How to turn your hobby into a career

So you have a hobby that you think might make a good business. You’re good at it, you enjoy doing it, and you can think of nothing better than getting paid for doing what you love — so why not turn it into a career? This is a huge subject that can (and has) been covered in whole courses elsewhere, but here’s what you need to know to get started.

The very first thing to know? You absolutely CAN do this. And you can be very successful doing it — but the end result may not be anything like you expected, so it’s important to go into the process with open eyes.   

“If you’re really committed to it, if you know in your heart it’s what you love and what you want to do, then it’s the best thing in the world. If not, I would say go and get a real job.”   —  Steve Bookbinder, Red Rag Pictures

1. Before you do anything else, ask yourself a few questions.

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First, does anybody actually want what you can produce with your hobby? This is the most basic question, but people often gloss over it. The truth is, if no one wants what you’re planning on selling, your business just isn’t going to work. So do a bit of research first to make sure there’s actually a market for what you’re thinking of selling.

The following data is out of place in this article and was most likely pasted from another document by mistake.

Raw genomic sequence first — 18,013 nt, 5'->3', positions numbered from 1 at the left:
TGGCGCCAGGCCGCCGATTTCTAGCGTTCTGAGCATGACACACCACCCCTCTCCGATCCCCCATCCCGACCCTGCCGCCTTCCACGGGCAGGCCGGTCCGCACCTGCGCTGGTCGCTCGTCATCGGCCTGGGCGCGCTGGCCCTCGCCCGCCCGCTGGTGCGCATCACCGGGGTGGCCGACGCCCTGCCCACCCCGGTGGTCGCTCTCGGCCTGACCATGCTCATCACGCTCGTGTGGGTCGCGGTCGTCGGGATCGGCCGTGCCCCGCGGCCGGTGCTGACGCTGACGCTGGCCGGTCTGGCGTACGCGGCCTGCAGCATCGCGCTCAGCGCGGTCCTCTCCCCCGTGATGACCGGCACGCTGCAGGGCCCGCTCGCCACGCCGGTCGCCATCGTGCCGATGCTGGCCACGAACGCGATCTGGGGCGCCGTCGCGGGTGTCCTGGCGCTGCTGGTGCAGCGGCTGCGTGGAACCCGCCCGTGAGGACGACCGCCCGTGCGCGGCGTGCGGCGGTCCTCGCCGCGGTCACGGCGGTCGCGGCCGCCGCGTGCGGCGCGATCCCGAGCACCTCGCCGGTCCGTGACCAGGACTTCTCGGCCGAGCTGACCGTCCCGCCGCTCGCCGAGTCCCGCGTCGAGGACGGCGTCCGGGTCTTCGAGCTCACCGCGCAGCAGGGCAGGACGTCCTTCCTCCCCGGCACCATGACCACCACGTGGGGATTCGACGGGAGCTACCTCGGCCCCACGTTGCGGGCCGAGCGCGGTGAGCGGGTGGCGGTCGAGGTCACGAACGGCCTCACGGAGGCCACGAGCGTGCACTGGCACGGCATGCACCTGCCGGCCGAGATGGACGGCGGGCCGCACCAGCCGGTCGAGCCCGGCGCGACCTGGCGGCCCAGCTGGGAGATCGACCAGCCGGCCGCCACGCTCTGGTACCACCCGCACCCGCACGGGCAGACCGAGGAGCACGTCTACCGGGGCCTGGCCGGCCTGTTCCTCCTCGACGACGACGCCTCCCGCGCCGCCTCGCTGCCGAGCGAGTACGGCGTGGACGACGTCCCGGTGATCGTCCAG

Second, do you really want this as a job instead of just a hobby? Sometimes when you really love something, bringing the business aspect into it can make you end up hating it. It’s really easy to enjoy doing something when you want to do it, but do you love your hobby enough to do it even when you’re tired or you don’t feel like it?

Finally, ask yourself if you can fund the process of starting a business. No matter how great you are, you’re probably not going to be making much, if any, money for at least six months. Is this something you can afford to do? If not, then try doing it on a smaller scale first, and keep your day job so you don’t have to stress over money.